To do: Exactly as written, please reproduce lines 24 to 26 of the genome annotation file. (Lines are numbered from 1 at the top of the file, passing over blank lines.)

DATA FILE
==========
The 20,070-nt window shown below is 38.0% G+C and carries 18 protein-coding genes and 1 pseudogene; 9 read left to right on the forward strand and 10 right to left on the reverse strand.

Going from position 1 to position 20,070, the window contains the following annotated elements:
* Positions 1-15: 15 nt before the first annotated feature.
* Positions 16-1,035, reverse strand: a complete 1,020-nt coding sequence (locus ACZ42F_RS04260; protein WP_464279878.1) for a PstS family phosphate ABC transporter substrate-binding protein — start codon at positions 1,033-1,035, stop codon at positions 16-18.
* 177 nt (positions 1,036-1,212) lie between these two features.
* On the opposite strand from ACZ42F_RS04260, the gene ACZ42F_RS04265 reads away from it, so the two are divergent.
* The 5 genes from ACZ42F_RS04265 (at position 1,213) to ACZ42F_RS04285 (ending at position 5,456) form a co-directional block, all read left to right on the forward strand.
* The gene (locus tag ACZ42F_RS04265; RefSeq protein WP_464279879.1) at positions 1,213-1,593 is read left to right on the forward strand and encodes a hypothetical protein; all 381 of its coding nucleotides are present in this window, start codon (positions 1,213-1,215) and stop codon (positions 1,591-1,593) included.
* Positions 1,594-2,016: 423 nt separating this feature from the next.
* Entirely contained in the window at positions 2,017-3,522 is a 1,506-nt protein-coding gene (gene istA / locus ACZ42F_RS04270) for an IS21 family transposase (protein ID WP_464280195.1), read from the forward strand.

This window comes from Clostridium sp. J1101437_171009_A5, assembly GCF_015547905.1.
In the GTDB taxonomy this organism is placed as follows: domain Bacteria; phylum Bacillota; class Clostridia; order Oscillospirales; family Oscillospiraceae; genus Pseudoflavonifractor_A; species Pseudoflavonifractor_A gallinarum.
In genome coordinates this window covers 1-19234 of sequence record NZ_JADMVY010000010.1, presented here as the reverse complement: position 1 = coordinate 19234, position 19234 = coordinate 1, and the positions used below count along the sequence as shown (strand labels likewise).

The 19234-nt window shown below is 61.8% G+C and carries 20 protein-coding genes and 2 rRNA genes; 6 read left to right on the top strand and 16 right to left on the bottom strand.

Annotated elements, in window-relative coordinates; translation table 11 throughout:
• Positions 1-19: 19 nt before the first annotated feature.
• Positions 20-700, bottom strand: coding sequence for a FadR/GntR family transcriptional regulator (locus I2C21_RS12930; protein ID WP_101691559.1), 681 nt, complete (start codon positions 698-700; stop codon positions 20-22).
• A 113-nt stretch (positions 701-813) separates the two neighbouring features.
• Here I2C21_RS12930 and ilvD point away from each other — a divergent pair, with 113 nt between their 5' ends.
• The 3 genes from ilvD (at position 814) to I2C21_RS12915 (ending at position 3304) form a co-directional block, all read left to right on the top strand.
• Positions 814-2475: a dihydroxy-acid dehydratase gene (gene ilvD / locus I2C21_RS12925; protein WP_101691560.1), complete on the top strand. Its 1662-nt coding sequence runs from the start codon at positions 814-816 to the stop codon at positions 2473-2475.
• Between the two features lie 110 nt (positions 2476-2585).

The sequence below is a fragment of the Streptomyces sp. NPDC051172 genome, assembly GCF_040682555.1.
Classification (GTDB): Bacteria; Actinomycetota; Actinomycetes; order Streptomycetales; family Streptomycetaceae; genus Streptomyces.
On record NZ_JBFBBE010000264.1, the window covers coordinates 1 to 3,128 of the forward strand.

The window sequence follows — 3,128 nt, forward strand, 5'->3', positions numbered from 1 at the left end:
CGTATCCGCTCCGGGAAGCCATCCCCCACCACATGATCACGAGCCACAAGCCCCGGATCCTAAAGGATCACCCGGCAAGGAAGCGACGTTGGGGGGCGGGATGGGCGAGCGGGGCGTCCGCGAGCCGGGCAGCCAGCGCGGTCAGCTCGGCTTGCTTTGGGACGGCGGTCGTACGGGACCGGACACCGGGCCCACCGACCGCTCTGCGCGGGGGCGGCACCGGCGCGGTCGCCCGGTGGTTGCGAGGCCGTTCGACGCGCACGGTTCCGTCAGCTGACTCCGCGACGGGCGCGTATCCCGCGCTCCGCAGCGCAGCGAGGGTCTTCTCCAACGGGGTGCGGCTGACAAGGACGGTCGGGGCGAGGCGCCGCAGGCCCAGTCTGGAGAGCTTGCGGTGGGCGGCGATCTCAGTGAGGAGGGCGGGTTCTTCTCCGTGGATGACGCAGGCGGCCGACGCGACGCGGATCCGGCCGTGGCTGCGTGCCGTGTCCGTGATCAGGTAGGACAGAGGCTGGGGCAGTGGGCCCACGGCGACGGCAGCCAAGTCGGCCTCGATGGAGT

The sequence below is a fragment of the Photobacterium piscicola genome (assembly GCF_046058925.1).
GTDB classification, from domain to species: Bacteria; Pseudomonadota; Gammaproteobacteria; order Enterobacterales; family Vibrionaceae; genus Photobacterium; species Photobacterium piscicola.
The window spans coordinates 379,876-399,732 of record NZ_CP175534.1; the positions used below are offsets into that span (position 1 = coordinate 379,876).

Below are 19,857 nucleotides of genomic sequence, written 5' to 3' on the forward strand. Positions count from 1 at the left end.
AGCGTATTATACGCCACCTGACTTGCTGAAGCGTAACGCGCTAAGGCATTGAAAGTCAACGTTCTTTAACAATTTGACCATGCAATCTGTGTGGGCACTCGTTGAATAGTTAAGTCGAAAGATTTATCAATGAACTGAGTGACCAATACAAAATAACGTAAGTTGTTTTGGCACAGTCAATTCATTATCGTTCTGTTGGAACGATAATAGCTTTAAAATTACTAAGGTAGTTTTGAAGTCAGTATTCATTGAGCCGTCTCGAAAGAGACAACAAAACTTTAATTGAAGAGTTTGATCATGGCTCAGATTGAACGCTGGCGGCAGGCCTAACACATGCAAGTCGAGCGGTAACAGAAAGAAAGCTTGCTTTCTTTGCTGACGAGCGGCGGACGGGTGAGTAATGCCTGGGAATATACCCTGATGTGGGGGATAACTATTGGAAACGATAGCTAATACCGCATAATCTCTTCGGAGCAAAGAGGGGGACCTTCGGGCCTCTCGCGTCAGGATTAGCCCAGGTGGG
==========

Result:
Classification (GTDB): Bacteria; Actinomycetota; Actinomycetes; order Streptomycetales; family Streptomycetaceae; genus Streptomyces.
On record NZ_JBFBBE010000264.1, the window covers coordinates 1 to 3,128 of the forward strand.

The window sequence follows — 3,128 nt, forward strand, 5'->3', positions numbered from 1 at the left end: